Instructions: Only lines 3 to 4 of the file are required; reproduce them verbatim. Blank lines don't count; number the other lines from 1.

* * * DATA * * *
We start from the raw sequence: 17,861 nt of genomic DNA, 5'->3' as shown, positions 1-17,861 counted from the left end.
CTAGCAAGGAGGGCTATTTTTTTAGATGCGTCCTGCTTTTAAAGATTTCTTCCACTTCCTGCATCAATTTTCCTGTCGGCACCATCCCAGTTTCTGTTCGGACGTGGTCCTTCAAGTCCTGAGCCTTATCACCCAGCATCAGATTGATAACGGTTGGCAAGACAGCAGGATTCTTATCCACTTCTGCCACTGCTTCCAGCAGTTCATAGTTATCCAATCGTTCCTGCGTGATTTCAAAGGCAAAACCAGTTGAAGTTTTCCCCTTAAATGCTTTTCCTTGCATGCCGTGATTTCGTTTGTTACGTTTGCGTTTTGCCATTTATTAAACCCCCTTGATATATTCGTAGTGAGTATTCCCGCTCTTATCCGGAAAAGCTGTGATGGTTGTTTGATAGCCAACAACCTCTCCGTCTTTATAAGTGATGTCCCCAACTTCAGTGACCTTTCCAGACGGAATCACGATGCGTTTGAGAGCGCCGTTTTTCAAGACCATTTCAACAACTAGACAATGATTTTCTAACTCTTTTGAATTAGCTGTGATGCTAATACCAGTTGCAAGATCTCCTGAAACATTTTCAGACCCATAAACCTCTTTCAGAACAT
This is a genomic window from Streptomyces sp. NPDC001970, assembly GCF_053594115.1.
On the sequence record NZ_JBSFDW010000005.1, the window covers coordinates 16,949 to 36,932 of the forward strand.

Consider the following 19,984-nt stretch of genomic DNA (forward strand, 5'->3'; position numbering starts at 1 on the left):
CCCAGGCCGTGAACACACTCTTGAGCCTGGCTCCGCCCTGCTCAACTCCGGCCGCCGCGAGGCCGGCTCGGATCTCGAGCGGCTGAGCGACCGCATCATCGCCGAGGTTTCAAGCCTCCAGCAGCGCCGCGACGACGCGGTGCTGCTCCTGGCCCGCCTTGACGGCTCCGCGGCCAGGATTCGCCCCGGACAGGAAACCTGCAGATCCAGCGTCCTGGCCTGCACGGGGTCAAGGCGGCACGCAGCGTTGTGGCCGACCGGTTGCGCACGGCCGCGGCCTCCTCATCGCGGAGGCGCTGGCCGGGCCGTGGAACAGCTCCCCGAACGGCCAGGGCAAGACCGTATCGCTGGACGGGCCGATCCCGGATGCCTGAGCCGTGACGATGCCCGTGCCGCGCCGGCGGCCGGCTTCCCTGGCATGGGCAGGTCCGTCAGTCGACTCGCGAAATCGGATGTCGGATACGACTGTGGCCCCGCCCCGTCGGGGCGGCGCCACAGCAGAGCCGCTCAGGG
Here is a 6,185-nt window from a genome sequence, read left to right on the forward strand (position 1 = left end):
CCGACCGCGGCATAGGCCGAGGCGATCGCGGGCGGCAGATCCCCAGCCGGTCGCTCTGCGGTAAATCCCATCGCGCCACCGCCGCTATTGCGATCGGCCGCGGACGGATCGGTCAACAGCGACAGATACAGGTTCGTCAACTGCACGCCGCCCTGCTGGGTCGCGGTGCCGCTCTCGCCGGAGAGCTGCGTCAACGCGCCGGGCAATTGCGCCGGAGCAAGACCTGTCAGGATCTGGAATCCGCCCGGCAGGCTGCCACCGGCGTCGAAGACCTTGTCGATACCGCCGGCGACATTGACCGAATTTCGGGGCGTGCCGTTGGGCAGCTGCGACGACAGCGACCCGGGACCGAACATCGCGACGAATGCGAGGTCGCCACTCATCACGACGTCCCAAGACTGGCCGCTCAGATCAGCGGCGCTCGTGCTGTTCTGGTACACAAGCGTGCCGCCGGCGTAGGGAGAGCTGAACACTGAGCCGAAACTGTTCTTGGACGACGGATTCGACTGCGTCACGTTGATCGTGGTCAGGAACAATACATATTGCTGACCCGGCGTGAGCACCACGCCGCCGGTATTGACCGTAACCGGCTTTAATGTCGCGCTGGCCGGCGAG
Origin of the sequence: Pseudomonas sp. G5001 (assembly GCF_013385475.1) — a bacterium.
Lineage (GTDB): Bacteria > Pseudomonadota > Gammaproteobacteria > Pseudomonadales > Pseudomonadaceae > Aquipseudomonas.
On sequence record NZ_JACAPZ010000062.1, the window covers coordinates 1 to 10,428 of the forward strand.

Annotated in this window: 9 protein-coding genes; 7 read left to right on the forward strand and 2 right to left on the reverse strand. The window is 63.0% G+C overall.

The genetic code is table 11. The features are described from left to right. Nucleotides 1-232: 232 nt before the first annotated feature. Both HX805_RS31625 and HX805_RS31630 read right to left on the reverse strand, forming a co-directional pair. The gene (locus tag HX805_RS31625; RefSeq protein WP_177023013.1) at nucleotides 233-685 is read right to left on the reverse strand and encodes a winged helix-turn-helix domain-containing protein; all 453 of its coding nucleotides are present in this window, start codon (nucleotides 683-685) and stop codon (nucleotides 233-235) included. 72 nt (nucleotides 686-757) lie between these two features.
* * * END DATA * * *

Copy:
This is a genomic window from Streptomyces sp. NPDC001970, assembly GCF_053594115.1.
On the sequence record NZ_JBSFDW010000005.1, the window covers coordinates 16,949 to 36,932 of the forward strand.